THE BRITISH LIBRARY

Medieval manuscripts blog

05 July 2016

Masons and Manuscripts

What do the masons who built medieval cathedrals, the philosopher Voltaire and the artist Marc Chagall have in common? Give yourself a pat on the back if you knew that they are all associated with freemasonry. The history of freemasonry is the subject of a major exhibition at the Bibliothèque nationale de France, open until 24 July 2016, to which the British Library has loaned two medieval manuscripts.

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The tower of Babel being built by masons, from the Egerton Genesis Picture Book, England, c. 1350-1375, Egerton MS 1894, f. 5v

Freemasonry had its origins in the building of medieval cathedrals. In the late Middle Ages, masons gathered in guilds or lodges regulated by statutes. Each new mason had to undergo an apprenticeship of seven years and to swear an oath before they could receive the status of mason. At around the same time, a legend was created to enhance the status and importance of masons’ work. The oldest versions of this legend are dated to the end of the 14th century and the early 15th century, and they survive in two British Library manuscripts (Royal MS 17 A I and Additional MS 23198). They contain a verse history of masonry and of the regulations of the craft of masonry, ending with a prayer. These poems give a mythical account of the origins of mason’s craft: they claim that the secrets of practical geometry and masonry were created with the world and were the foundation of all knowledge, and that masonry was established in England during the reign of King Athelstan (d. 939).

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Detail of a mason and a carpenter, from Livre des proprietez des choses, Low Countries (Bruges), 1482, Royal MS 15 E II, f. 265r

In the 17th century, individuals who did not have links with masonry were admitted to lodges, first in Scotland and afterwards in England. The term ‘lodge’ designated the hut of masons and was extended to the corporation of masons. Freemasonry as we know it today originated in England in the 18th century, when some gentlemen masons – often members of the Royal Society or other learned men -- gathered at the ‘Goose and Gridiron’ tavern in St Paul’s churchyard, before uniting four London lodges into one in 1717. Freemason lodges played a key role in the dissemination of Enlightenment ideas because of the close links between members of the Royal Society and members of the Great Lodge of England.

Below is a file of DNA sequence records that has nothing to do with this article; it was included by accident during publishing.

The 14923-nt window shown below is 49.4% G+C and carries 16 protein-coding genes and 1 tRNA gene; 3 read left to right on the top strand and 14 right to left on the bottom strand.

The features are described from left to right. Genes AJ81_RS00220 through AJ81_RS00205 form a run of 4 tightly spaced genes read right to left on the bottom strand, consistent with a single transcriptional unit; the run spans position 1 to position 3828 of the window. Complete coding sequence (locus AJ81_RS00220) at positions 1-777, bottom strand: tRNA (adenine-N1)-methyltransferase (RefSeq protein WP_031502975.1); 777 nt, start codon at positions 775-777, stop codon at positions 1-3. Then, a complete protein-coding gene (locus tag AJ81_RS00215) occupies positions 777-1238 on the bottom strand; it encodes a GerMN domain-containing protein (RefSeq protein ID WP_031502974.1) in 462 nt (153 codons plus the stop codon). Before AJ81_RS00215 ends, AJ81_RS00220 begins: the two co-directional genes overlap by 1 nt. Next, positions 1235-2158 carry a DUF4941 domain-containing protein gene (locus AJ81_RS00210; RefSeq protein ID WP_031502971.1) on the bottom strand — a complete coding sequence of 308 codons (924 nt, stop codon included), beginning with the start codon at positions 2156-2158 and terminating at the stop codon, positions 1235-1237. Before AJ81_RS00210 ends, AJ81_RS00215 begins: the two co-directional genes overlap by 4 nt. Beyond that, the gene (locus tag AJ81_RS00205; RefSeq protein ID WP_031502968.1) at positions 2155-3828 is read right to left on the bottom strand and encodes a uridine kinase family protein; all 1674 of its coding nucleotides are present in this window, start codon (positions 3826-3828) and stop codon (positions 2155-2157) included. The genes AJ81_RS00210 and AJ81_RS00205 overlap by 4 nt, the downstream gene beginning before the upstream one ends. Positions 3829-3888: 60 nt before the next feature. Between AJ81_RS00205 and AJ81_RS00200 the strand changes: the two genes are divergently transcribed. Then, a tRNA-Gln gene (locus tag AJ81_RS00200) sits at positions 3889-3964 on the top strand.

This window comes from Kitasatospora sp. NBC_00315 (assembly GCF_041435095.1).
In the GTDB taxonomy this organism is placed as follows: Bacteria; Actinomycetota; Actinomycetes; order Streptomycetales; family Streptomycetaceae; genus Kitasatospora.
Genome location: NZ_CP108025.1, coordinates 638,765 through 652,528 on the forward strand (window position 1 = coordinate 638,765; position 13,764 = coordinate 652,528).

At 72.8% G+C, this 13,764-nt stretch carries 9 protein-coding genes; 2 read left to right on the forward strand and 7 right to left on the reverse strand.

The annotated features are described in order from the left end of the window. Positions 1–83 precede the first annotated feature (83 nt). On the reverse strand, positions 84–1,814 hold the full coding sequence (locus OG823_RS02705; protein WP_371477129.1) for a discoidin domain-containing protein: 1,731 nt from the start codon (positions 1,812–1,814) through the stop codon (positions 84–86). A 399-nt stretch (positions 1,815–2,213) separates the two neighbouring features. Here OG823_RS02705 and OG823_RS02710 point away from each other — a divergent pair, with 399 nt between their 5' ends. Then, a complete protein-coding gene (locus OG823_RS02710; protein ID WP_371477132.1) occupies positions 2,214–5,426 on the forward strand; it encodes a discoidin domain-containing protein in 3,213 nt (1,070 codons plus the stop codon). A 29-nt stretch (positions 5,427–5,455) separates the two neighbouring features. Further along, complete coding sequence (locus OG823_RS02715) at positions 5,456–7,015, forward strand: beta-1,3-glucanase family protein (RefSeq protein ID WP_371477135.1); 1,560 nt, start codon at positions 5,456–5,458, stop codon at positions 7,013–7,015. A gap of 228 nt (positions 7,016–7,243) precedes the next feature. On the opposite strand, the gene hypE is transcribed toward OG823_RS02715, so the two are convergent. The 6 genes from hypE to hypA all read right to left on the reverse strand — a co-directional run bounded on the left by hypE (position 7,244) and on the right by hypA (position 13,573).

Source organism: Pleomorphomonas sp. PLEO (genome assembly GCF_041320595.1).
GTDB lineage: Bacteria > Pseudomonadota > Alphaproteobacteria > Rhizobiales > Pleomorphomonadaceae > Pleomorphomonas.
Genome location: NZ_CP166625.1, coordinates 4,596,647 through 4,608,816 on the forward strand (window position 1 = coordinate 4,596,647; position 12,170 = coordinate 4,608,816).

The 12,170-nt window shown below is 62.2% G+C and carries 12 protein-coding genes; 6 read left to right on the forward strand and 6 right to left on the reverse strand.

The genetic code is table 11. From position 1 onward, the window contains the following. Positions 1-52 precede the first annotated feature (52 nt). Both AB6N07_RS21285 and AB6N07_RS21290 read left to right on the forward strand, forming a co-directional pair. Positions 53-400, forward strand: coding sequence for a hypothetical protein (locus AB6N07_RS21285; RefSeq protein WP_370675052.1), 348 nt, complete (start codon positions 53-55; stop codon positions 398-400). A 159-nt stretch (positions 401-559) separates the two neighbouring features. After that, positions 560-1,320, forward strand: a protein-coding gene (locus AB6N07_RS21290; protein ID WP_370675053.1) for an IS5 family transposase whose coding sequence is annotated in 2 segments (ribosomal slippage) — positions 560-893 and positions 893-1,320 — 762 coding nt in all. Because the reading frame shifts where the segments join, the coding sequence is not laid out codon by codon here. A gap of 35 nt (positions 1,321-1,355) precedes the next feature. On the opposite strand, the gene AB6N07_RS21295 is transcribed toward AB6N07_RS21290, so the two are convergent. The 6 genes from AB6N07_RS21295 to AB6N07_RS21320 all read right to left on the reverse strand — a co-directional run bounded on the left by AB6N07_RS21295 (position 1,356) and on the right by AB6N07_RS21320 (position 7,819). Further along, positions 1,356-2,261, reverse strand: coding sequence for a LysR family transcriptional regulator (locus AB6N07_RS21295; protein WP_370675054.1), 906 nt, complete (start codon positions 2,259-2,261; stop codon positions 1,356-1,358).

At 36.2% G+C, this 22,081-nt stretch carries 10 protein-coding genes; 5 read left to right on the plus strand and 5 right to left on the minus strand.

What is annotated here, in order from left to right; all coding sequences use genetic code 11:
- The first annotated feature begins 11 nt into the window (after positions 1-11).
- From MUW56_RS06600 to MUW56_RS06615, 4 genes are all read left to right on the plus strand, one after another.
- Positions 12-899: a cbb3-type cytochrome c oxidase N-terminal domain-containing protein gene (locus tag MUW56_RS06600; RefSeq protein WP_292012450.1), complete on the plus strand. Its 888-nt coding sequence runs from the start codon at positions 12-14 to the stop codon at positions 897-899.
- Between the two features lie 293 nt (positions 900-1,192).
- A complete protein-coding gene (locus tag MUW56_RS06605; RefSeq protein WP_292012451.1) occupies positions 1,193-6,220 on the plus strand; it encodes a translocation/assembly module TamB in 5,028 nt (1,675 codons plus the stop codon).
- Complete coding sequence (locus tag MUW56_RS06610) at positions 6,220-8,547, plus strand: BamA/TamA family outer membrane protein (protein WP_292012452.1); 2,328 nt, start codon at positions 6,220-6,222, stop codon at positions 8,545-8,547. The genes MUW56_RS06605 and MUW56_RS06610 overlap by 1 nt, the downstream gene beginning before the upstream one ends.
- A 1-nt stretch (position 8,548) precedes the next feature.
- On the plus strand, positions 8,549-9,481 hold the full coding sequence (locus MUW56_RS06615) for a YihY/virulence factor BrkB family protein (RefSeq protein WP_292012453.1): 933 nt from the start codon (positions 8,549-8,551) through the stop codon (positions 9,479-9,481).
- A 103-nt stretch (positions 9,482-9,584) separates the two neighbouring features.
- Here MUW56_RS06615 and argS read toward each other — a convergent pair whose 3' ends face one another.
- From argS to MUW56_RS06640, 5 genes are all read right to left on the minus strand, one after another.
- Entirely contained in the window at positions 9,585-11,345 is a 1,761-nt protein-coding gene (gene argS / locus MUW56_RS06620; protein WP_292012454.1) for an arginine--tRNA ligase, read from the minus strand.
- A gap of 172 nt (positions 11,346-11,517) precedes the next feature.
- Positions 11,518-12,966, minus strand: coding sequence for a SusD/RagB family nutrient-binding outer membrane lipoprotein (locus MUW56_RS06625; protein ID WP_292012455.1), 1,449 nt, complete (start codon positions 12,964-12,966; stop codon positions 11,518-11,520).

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A page from one of the earliest masonic treatises, Constituciones artis gemetrie secundum Euclyde, England, 15th century, Royal MS 17 A I, f. 1r

In 1725, English freemasons founded the first French lodge in the neighbourhood of St-Germain in Paris. The political philosopher Montesquieu (1689-1755) was one of the first Frenchmen to become an ‘officer’, after having been initiated into freemasonry in an English lodge at Westminster in 1730. Despite some criticism, freemasonry flourished in France, and it counted among its members Pierre Choderlos de Laclos (1741-1803), the author of Les Liaisons dangereuses, and the expressionist artist Marc Chagall (1887-1985).

The exhibition currently being staged in Paris aims to bring a new perspective to the origins and history of freemasonry. We are delighted that the British Library is a prominent lender to La Franc-Maçonnerie, and we hope that visitors to the exhibition enjoy seeing our manuscripts.

~Laure Miolo